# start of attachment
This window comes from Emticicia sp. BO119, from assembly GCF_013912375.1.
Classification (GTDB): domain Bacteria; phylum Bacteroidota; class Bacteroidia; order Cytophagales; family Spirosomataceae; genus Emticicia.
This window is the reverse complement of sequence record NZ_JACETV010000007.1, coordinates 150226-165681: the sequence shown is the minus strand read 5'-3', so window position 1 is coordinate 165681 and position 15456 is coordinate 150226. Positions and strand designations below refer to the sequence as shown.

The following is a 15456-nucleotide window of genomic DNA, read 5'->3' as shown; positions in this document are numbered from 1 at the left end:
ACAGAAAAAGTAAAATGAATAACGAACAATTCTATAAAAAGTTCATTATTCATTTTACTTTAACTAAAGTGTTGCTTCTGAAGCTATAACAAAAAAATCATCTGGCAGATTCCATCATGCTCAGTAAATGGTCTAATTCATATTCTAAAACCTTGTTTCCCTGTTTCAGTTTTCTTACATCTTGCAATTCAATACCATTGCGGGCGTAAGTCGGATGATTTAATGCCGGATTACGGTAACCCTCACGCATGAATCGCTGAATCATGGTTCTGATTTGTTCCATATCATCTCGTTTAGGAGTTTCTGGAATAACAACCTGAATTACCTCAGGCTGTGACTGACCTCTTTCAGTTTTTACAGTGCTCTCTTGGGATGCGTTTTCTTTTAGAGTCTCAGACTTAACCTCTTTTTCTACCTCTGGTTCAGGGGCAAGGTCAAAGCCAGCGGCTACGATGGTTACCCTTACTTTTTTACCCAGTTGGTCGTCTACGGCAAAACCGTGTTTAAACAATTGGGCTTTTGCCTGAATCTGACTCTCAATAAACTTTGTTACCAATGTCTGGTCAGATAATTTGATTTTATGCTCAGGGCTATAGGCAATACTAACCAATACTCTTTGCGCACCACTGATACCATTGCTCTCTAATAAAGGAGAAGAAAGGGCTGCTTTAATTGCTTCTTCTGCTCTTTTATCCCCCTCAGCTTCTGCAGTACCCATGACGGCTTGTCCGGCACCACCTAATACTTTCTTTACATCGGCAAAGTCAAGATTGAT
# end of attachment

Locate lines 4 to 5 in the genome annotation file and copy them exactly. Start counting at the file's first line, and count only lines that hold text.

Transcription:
The following is a 15456-nucleotide window of genomic DNA, read 5'->3' as shown; positions in this document are numbered from 1 at the left end:
ACAGAAAAAGTAAAATGAATAACGAACAATTCTATAAAAAGTTCATTATTCATTTTACTTTAACTAAAGTGTTGCTTCTGAAGCTATAACAAAAAAATCATCTGGCAGATTCCATCATGCTCAGTAAATGGTCTAATTCATATTCTAAAACCTTGTTTCCCTGTTTCAGTTTTCTTACATCTTGCAATTCAATACCATTGCGGGCGTAAGTCGGATGATTTAATGCCGGATTACGGTAACCCTCACGCATGAATCGCTGAATCATGGTTCTGATTTGTTCCATATCATCTCGTTTAGGAGTTTCTGGAATAACAACCTGAATTACCTCAGGCTGTGACTGACCTCTTTCAGTTTTTACAGTGCTCTCTTGGGATGCGTTTTCTTTTAGAGTCTCAGACTTAACCTCTTTTTCTACCTCTGGTTCAGGGGCAAGGTCAAAGCCAGCGGCTACGATGGTTACCCTTACTTTTTTACCCAGTTGGTCGTCTACGGCAAAACCGTGTTTAAACAATTGGGCTTTTGCCTGAATCTGACTCTCAATAAACTTTGTTACCAATGTCTGGTCAGATAATTTGATTTTATGCTCAGGGCTATAGGCAATACTAACCAATACTCTTTGCGCACCACTGATACCATTGCTCTCTAATAAAGGAGAAGAAAGGGCTGCTTTAATTGCTTCTTCTGCTCTTTTATCCCCCTCAGCTTCTGCAGTACCCATGACGGCTTGTCCGGCACCACCTAATACTTTCTTTACATCGGCAAAGTCAAGATTGAT